Are Hamline students too comfortable?

Is leaving our stuff unattended on campus really a good idea?

Emily Brown, Reporter

I like to think of Hamline as my second home. All of my friends are here, I get hot meals daily and students leave their stuff all over campus unattended. But is that safe? Is Hamline really this romanticized safe haven where we can all leave our laptops and backpacks in the forum while we go get Starbucks and return to our stuff safely awaiting us? Unfortunately, this isn’t always the case. Sure, your backpack might be safe when you return, but someone can easily grab your backpack and laptop and run while you’re grabbing your coffee.

Let’s face it, Hamline is not the safe haven we all want it to be. I lost my phone on campus once, and thankfully, someone turned it into Hamline Public Safety (HPS). But I often wonder what would’ve happened if it had gotten into the wrong hands. Even though I’d like to think that no one at Hamline would be inclined to steal my stuff, I don’t feel safe enough to leave my stuff unattended.

We think of Hamline as our home away from home, and while that is valid, we must realize that it has various places accessible to the public during business hours. What isn’t behind locked doors isn’t guaranteed safe from theft. I’ve already heard about two recent incidents of stolen items on campus: a phone and a wallet. And these are only the stories I’ve heard; most likely, plenty of other stuff has been stolen in the first half of the semester.

Not only are our items vulnerable, so are our private spaces. According to an email from the Director of Public Safety, Melinda Heikkinen, an unidentified individual who self-identified as not female was showering in the first floor women’s bathroom/shower in Manor Hall on the night of Monday Oct. 29. According to the email, after speaking with Resident Assistants the individual “indicated that they knew a student in the building and left Manor Hall.” Based on camera footage reviewed by HPS, the individual “piggy backed into Manor Hall.” This incident highlights how accessible it is to get into the nooks and crannies of campus – not only for Hamline students, but for the general public. Hamline is embedded in a larger community, surrounded by plenty of businesses and homes. Someone can easily come onto campus and get into many or all of the buildings during business hours. Although this has many benefits, it has a handful of drawbacks.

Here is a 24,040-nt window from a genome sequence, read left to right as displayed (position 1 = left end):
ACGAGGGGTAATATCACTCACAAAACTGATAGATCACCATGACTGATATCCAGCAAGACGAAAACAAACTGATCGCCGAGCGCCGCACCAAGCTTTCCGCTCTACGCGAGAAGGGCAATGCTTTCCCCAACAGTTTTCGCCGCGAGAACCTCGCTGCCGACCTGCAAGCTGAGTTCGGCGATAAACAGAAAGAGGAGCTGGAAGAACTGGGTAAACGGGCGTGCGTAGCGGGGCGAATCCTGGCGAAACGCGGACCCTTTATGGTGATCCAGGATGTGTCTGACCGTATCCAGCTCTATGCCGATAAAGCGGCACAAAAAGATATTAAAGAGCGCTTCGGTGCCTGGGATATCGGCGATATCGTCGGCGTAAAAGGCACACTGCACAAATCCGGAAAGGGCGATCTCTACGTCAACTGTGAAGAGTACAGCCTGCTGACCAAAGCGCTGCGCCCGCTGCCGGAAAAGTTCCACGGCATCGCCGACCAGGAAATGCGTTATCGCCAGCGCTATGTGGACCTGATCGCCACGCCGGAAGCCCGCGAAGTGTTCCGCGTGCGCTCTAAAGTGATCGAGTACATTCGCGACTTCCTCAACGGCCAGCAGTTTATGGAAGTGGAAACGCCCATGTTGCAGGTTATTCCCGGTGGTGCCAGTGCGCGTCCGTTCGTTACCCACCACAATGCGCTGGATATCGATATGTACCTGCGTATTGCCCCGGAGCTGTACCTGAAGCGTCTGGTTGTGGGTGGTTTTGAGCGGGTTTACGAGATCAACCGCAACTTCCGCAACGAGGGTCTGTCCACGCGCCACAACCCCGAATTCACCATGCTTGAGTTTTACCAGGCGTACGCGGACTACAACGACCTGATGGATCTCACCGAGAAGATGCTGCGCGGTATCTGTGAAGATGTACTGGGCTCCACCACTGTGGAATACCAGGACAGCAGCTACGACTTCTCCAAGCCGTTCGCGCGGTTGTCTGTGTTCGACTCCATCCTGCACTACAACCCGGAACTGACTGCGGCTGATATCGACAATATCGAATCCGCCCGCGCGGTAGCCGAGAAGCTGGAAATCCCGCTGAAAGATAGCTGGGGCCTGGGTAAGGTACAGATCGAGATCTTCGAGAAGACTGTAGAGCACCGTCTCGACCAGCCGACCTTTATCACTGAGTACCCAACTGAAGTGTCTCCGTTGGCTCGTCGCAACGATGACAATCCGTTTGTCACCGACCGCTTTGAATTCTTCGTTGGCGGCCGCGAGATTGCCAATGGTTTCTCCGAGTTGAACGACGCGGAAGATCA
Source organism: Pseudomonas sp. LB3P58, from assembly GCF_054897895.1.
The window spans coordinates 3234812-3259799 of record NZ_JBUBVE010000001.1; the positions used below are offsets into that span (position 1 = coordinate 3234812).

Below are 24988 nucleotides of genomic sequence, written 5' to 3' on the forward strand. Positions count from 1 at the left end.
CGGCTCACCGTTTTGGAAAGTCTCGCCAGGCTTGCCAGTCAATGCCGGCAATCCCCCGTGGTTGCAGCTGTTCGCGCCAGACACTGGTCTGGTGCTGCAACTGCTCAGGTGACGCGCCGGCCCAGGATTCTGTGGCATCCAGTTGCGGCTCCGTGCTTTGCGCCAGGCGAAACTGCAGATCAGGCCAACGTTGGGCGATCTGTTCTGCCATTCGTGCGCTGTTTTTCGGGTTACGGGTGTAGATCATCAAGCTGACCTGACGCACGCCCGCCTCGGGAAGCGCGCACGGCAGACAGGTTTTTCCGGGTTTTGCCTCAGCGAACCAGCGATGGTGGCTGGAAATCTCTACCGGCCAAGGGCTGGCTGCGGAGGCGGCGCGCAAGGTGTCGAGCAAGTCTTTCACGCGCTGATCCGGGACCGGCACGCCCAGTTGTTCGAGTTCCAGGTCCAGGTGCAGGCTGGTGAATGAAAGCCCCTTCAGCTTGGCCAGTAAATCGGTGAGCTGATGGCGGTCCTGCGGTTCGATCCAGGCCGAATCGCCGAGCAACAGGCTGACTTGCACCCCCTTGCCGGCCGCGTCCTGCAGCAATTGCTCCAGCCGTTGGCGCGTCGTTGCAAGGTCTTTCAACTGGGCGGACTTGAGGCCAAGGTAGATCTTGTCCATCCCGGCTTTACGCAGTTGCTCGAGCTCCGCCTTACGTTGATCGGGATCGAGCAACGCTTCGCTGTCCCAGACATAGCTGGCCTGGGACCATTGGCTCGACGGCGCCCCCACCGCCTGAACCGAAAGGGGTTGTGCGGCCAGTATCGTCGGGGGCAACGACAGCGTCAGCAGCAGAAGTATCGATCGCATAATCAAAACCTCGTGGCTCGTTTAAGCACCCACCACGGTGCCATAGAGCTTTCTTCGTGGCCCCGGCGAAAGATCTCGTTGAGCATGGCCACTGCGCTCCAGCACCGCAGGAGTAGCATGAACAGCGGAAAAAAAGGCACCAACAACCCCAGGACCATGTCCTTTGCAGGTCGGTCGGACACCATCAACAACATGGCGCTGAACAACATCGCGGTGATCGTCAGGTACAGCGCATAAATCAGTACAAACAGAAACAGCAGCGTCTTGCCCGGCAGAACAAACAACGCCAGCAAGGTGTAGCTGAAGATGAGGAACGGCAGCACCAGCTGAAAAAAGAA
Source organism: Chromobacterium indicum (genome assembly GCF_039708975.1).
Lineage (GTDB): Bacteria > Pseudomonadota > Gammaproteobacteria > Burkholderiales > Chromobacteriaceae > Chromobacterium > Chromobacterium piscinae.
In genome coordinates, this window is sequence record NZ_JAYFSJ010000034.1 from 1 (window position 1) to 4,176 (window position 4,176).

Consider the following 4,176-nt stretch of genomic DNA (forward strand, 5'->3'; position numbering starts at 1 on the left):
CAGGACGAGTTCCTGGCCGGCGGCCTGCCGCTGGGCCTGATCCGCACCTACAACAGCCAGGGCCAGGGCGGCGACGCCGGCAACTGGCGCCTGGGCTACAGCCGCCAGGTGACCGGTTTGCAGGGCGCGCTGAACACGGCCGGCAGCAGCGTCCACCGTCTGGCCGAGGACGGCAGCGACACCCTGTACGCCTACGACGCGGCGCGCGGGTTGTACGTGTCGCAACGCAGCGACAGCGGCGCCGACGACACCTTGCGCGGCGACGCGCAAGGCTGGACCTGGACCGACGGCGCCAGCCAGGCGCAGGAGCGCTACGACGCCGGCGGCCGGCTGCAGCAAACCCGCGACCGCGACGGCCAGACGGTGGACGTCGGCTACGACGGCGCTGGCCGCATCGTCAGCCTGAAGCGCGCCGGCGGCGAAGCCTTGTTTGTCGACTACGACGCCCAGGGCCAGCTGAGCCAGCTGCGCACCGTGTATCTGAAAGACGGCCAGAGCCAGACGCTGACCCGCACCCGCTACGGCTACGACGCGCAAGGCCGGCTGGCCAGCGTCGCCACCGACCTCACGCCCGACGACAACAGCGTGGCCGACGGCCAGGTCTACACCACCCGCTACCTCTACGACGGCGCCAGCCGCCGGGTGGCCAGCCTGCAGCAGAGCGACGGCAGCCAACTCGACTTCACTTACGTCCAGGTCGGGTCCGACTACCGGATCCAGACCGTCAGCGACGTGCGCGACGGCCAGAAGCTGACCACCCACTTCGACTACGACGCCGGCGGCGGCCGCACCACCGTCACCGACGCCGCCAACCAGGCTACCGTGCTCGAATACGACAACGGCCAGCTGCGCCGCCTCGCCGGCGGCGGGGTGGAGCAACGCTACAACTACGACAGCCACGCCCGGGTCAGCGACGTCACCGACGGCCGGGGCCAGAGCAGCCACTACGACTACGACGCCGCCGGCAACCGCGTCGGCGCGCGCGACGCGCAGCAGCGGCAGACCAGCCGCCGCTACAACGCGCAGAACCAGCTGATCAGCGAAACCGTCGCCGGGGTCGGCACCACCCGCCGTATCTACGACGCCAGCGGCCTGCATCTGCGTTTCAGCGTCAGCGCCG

On a poll I took in the Hamline Class of 2022 Facebook group, 46 people answered they do sleep with their door unlocked, whereas 22 people do not, and three have slept with their doors left open. When asked if they have left their items unsupervised on campus, 58 people have and 24 have not.

It’s clear to me that Hamline students either feel safe on campus or they want to feel safe on campus. Many of us live on campus and we want to make campus our home to combat homesickness and loneliness. And that is a great idea. It improves both our physical and mental health, but we must do it safely.

Such as what happened in Manor Hall, even locked spaces on campus can be accessed by the public and the campus. Sure, we’re a small campus and not as popular as Dinkytown, but we are easily accessible. We go to a school of over 2,000 students. It’s impossible to know all of them and their intentions.

Because of these facts, I think it’s best if Hamline students look after our stuff and ourselves. Keep your backpack with you at all times unless it’s being watched by a friend, regardless of how much time you think you’ll be gone. Five minutes to get Starbucks can easily turn into 20 minutes of talking to a friend you bump into, which is more than enough time for someone to quickly grab a backpack and run. A good rule of thumb is to be arm’s-length of away of your items at all times unless behind locked doors.

Hamline is our home. So, let’s make it feel that way and protect each other and ourselves.